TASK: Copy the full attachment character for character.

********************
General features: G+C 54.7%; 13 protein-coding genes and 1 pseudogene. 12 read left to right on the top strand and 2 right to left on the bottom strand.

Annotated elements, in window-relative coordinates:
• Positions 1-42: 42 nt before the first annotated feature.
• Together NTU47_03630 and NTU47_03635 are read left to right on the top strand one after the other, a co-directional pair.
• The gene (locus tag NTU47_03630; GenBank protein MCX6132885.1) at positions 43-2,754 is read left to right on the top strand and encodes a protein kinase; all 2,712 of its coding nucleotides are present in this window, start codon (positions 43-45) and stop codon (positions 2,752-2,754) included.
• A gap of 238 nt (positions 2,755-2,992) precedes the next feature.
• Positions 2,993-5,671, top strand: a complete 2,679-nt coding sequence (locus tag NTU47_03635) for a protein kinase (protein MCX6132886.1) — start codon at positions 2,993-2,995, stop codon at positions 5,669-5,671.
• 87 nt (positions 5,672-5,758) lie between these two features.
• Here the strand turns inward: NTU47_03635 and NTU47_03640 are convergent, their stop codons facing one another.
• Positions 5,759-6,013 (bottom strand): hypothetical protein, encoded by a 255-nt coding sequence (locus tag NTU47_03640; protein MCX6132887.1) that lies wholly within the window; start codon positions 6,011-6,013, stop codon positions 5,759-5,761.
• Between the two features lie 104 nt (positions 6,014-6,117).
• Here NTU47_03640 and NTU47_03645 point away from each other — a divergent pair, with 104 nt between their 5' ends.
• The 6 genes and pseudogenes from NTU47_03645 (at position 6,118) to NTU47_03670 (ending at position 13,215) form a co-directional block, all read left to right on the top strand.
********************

General features: G+C 54.7%; 13 protein-coding genes and 1 pseudogene. 12 read left to right on the top strand and 2 right to left on the bottom strand.

Annotated elements, in window-relative coordinates:
• Positions 1-42: 42 nt before the first annotated feature.
• Together NTU47_03630 and NTU47_03635 are read left to right on the top strand one after the other, a co-directional pair.
• The gene (locus tag NTU47_03630; GenBank protein MCX6132885.1) at positions 43-2,754 is read left to right on the top strand and encodes a protein kinase; all 2,712 of its coding nucleotides are present in this window, start codon (positions 43-45) and stop codon (positions 2,752-2,754) included.
• A gap of 238 nt (positions 2,755-2,992) precedes the next feature.
• Positions 2,993-5,671, top strand: a complete 2,679-nt coding sequence (locus tag NTU47_03635) for a protein kinase (protein MCX6132886.1) — start codon at positions 2,993-2,995, stop codon at positions 5,669-5,671.
• 87 nt (positions 5,672-5,758) lie between these two features.
• Here the strand turns inward: NTU47_03635 and NTU47_03640 are convergent, their stop codons facing one another.
• Positions 5,759-6,013 (bottom strand): hypothetical protein, encoded by a 255-nt coding sequence (locus tag NTU47_03640; protein MCX6132887.1) that lies wholly within the window; start codon positions 6,011-6,013, stop codon positions 5,759-5,761.
• Between the two features lie 104 nt (positions 6,014-6,117).
• Here NTU47_03640 and NTU47_03645 point away from each other — a divergent pair, with 104 nt between their 5' ends.
• The 6 genes and pseudogenes from NTU47_03645 (at position 6,118) to NTU47_03670 (ending at position 13,215) form a co-directional block, all read left to right on the top strand.